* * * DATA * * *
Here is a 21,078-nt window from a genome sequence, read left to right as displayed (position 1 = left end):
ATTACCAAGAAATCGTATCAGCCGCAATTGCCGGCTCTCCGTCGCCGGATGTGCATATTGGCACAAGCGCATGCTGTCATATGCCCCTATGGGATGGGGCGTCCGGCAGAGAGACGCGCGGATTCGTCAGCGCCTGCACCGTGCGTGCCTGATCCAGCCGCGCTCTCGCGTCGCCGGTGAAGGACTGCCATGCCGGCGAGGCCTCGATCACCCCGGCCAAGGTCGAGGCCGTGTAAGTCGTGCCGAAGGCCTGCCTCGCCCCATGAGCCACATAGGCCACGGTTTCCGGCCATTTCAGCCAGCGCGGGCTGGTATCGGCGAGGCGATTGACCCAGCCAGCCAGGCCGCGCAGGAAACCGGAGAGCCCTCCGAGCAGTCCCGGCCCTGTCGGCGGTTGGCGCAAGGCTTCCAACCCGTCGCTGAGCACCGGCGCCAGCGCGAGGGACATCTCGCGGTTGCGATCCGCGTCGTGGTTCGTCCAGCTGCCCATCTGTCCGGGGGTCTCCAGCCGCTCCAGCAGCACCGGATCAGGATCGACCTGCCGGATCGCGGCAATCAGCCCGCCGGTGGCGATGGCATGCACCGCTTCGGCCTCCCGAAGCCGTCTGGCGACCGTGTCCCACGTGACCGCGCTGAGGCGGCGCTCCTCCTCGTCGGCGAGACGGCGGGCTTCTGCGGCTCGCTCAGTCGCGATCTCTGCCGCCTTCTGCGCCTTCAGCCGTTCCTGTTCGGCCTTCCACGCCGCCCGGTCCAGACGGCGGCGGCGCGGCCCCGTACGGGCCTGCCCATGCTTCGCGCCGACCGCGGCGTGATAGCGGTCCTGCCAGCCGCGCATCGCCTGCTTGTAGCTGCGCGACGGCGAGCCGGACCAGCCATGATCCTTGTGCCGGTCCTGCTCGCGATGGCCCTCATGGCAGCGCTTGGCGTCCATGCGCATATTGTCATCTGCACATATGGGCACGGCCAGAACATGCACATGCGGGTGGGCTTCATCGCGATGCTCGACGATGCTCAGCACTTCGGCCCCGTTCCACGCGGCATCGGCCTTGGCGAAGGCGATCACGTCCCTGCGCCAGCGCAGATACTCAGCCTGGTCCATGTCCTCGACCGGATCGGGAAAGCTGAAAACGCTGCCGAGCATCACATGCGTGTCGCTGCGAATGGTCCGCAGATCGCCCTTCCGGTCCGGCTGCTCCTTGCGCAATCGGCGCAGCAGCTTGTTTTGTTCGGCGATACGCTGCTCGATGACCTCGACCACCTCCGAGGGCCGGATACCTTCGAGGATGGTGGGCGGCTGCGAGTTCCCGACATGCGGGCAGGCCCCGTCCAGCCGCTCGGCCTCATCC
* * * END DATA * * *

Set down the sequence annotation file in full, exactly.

Here is a 21,078-nt window from a genome sequence, read left to right as displayed (position 1 = left end):
ATTACCAAGAAATCGTATCAGCCGCAATTGCCGGCTCTCCGTCGCCGGATGTGCATATTGGCACAAGCGCATGCTGTCATATGCCCCTATGGGATGGGGCGTCCGGCAGAGAGACGCGCGGATTCGTCAGCGCCTGCACCGTGCGTGCCTGATCCAGCCGCGCTCTCGCGTCGCCGGTGAAGGACTGCCATGCCGGCGAGGCCTCGATCACCCCGGCCAAGGTCGAGGCCGTGTAAGTCGTGCCGAAGGCCTGCCTCGCCCCATGAGCCACATAGGCCACGGTTTCCGGCCATTTCAGCCAGCGCGGGCTGGTATCGGCGAGGCGATTGACCCAGCCAGCCAGGCCGCGCAGGAAACCGGAGAGCCCTCCGAGCAGTCCCGGCCCTGTCGGCGGTTGGCGCAAGGCTTCCAACCCGTCGCTGAGCACCGGCGCCAGCGCGAGGGACATCTCGCGGTTGCGATCCGCGTCGTGGTTCGTCCAGCTGCCCATCTGTCCGGGGGTCTCCAGCCGCTCCAGCAGCACCGGATCAGGATCGACCTGCCGGATCGCGGCAATCAGCCCGCCGGTGGCGATGGCATGCACCGCTTCGGCCTCCCGAAGCCGTCTGGCGACCGTGTCCCACGTGACCGCGCTGAGGCGGCGCTCCTCCTCGTCGGCGAGACGGCGGGCTTCTGCGGCTCGCTCAGTCGCGATCTCTGCCGCCTTCTGCGCCTTCAGCCGTTCCTGTTCGGCCTTCCACGCCGCCCGGTCCAGACGGCGGCGGCGCGGCCCCGTACGGGCCTGCCCATGCTTCGCGCCGACCGCGGCGTGATAGCGGTCCTGCCAGCCGCGCATCGCCTGCTTGTAGCTGCGCGACGGCGAGCCGGACCAGCCATGATCCTTGTGCCGGTCCTGCTCGCGATGGCCCTCATGGCAGCGCTTGGCGTCCATGCGCATATTGTCATCTGCACATATGGGCACGGCCAGAACATGCACATGCGGGTGGGCTTCATCGCGATGCTCGACGATGCTCAGCACTTCGGCCCCGTTCCACGCGGCATCGGCCTTGGCGAAGGCGATCACGTCCCTGCGCCAGCGCAGATACTCAGCCTGGTCCATGTCCTCGACCGGATCGGGAAAGCTGAAAACGCTGCCGAGCATCACATGCGTGTCGCTGCGAATGGTCCGCAGATCGCCCTTCCGGTCCGGCTGCTCCTTGCGCAATCGGCGCAGCAGCTTGTTTTGTTCGGCGATACGCTGCTCGATGACCTCGACCACCTCCGAGGGCCGGATACCTTCGAGGATGGTGGGCGGCTGCGAGTTCCCGACATGCGGGCAGGCCCCGTCCAGCCGCTCGGCCTCATCC